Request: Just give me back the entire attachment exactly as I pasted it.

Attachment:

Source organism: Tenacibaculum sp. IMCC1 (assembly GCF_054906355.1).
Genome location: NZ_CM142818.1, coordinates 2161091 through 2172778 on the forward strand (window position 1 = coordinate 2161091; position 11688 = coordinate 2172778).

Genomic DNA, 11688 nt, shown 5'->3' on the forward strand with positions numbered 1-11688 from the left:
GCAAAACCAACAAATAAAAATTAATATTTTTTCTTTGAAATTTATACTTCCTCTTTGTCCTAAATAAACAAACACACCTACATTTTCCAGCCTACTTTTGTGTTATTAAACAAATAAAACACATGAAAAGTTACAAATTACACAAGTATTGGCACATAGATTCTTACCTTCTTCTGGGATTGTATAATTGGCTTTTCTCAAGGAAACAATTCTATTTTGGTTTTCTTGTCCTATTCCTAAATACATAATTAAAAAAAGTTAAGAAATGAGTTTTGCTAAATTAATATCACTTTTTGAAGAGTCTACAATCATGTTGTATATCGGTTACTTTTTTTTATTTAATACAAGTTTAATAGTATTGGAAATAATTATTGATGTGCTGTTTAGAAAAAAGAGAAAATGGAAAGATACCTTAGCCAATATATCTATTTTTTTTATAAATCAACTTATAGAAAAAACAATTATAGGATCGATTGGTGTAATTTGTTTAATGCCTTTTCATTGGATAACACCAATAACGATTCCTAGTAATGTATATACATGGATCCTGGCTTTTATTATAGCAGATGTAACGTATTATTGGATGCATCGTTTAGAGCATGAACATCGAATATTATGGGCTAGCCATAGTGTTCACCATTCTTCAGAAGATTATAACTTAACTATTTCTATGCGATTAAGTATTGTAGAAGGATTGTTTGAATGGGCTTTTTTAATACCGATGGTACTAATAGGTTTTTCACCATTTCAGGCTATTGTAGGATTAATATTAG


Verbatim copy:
Source organism: Tenacibaculum sp. IMCC1 (assembly GCF_054906355.1).
Genome location: NZ_CM142818.1, coordinates 2161091 through 2172778 on the forward strand (window position 1 = coordinate 2161091; position 11688 = coordinate 2172778).

Genomic DNA, 11688 nt, shown 5'->3' on the forward strand with positions numbered 1-11688 from the left:
GCAAAACCAACAAATAAAAATTAATATTTTTTCTTTGAAATTTATACTTCCTCTTTGTCCTAAATAAACAAACACACCTACATTTTCCAGCCTACTTTTGTGTTATTAAACAAATAAAACACATGAAAAGTTACAAATTACACAAGTATTGGCACATAGATTCTTACCTTCTTCTGGGATTGTATAATTGGCTTTTCTCAAGGAAACAATTCTATTTTGGTTTTCTTGTCCTATTCCTAAATACATAATTAAAAAAAGTTAAGAAATGAGTTTTGCTAAATTAATATCACTTTTTGAAGAGTCTACAATCATGTTGTATATCGGTTACTTTTTTTTATTTAATACAAGTTTAATAGTATTGGAAATAATTATTGATGTGCTGTTTAGAAAAAAGAGAAAATGGAAAGATACCTTAGCCAATATATCTATTTTTTTTATAAATCAACTTATAGAAAAAACAATTATAGGATCGATTGGTGTAATTTGTTTAATGCCTTTTCATTGGATAACACCAATAACGATTCCTAGTAATGTATATACATGGATCCTGGCTTTTATTATAGCAGATGTAACGTATTATTGGATGCATCGTTTAGAGCATGAACATCGAATATTATGGGCTAGCCATAGTGTTCACCATTCTTCAGAAGATTATAACTTAACTATTTCTATGCGATTAAGTATTGTAGAAGGATTGTTTGAATGGGCTTTTTTAATACCGATGGTACTAATAGGTTTTTCACCATTTCAGGCTATTGTAGGATTAATATTAG